December 18, 2012

WRC Buys dramatic bend of Idaho's Salmon River

Photography | Photo: Salmon River, by Dave Jensen.

Hallowed among waterways of the West, Idaho’s Salmon River is the longest, cleanest and wildest river of its size in the region. Its name pays homage to one of the toughest anadromous salmon journeys anywhere — a 900 mile trip from the Pacific Ocean over numerous Columbia and Snake River dams and ending in Idaho’s vast mountain country, much of it protected within the largest wilderness area in the Lower Forty Eight.

Western Rivers Conservancy is excited to announce the October purchase of a private 1,284-acre property on the lower Salmon River. Prized for its rare habitat, scenery, cultural sites and recreational access, the property adjoins the Bureau of Land Management’s Pine Bar Recreation Site, just west of the town of Grangeville.

The steep, bowl-shaped tract crowns a dramatic vista above a large river bend. A line of trophy homes could have been the future for this site, but acquisition ensures the view will belong to everyone—campers, boaters, anglers and the bighorn sheep and mule deer that watch over the solitude of the canyon.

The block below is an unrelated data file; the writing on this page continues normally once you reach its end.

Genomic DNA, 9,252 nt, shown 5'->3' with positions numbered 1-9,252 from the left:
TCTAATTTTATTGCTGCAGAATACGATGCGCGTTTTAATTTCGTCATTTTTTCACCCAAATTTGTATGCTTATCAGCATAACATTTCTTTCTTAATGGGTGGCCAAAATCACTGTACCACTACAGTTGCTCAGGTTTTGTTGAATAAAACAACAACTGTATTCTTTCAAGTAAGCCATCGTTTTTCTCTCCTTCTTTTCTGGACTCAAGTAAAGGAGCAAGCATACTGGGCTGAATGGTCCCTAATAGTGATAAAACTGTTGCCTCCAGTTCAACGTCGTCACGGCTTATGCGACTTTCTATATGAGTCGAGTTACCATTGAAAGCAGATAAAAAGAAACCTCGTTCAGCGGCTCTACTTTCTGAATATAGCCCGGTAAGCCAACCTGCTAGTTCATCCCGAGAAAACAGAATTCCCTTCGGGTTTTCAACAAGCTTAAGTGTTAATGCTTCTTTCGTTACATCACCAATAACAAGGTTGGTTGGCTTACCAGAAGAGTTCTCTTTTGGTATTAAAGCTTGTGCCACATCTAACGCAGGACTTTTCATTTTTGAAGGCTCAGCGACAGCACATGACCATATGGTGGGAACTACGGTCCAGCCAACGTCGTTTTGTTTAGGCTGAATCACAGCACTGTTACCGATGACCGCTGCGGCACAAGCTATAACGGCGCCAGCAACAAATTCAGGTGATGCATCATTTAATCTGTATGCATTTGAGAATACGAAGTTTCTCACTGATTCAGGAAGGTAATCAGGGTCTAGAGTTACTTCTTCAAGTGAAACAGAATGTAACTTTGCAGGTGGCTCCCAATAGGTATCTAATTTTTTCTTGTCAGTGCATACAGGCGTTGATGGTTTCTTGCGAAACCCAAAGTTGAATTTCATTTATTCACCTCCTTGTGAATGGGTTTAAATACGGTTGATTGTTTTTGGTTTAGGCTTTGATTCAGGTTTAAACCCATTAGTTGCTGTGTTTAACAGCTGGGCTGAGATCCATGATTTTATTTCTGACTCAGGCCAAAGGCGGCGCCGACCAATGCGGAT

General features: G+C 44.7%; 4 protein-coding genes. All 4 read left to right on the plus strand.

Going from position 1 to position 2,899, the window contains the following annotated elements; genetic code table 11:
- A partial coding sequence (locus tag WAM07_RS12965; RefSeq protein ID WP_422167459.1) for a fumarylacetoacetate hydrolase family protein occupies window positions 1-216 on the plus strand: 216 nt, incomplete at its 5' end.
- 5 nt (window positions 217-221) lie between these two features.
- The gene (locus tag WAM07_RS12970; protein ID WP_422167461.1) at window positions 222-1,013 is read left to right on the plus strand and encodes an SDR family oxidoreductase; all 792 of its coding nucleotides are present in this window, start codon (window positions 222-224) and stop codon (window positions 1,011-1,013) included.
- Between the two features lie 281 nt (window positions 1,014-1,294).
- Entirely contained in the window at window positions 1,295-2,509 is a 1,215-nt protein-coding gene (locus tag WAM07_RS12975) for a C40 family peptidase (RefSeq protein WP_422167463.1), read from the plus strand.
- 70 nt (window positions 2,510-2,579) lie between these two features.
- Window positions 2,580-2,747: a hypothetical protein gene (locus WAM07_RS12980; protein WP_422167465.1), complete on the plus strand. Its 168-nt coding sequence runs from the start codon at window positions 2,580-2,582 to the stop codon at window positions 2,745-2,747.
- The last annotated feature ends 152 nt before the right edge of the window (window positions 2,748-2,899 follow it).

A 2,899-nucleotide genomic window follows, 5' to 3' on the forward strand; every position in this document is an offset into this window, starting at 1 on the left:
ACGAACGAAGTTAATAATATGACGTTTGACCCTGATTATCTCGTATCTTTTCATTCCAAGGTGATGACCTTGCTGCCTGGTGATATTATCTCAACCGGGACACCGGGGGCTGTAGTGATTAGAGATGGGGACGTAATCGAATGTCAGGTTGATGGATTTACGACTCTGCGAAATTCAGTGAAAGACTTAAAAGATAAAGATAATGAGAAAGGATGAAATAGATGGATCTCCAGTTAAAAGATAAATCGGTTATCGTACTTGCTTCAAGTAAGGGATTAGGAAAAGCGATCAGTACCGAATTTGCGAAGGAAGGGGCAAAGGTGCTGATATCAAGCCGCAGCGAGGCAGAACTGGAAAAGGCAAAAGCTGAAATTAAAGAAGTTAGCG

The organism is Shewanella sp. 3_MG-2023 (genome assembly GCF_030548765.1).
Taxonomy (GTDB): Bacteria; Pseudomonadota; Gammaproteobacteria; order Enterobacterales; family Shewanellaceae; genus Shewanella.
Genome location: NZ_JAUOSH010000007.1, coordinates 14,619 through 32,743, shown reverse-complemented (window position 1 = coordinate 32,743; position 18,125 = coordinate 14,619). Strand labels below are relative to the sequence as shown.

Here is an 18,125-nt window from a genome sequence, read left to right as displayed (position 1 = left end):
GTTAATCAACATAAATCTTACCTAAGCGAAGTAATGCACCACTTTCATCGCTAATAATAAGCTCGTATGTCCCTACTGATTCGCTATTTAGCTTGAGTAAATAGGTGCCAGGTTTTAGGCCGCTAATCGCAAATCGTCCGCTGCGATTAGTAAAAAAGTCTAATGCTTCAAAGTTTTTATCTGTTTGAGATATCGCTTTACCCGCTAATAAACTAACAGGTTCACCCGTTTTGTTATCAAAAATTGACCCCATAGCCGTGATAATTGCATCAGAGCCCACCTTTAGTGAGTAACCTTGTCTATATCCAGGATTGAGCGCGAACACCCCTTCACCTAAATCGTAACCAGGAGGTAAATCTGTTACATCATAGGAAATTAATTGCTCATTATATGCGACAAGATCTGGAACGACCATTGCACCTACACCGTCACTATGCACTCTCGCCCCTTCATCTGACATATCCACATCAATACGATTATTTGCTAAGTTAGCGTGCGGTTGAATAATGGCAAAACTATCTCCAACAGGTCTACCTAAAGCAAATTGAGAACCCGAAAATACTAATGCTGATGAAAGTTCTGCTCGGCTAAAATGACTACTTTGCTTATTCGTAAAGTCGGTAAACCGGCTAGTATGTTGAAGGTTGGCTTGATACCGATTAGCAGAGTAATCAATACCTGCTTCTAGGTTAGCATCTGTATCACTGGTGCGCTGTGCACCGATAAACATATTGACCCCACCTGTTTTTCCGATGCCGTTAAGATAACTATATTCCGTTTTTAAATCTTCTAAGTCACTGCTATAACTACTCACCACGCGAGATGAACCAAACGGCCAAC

The land also provides habitat for white-tailed deer, cougar, black bear, Rocky Mountain elk, and likely prairie falcon, Brewer’s sparrow, western toad, and two species of threatened mountain snails. Two botanical rarities are thought to bloom here—Spalding’s catchfly and MacFarlane’s four o’clock — and grasslands likely contain Tolmie’s onion, Hazel’s phlox, and other sensitive flora.

The Pine Bar site is a favorite put-in for boaters floating the lower Salmon, and several large beaches make ideal spots to camp, picnic and swim. Preserving this property will ensure the unspoiled beauty of the canyon will endure, and forever support the rare wildlife, plants, and of course the river’s outstanding salmon.

Salmon River Chinook may have once been the most abundant on Earth. Today the river retains key habitat for spring, summer and fall Chinook, steelhead, bull trout and sockeye. These runs are among the most critical in the Columbia River basin.

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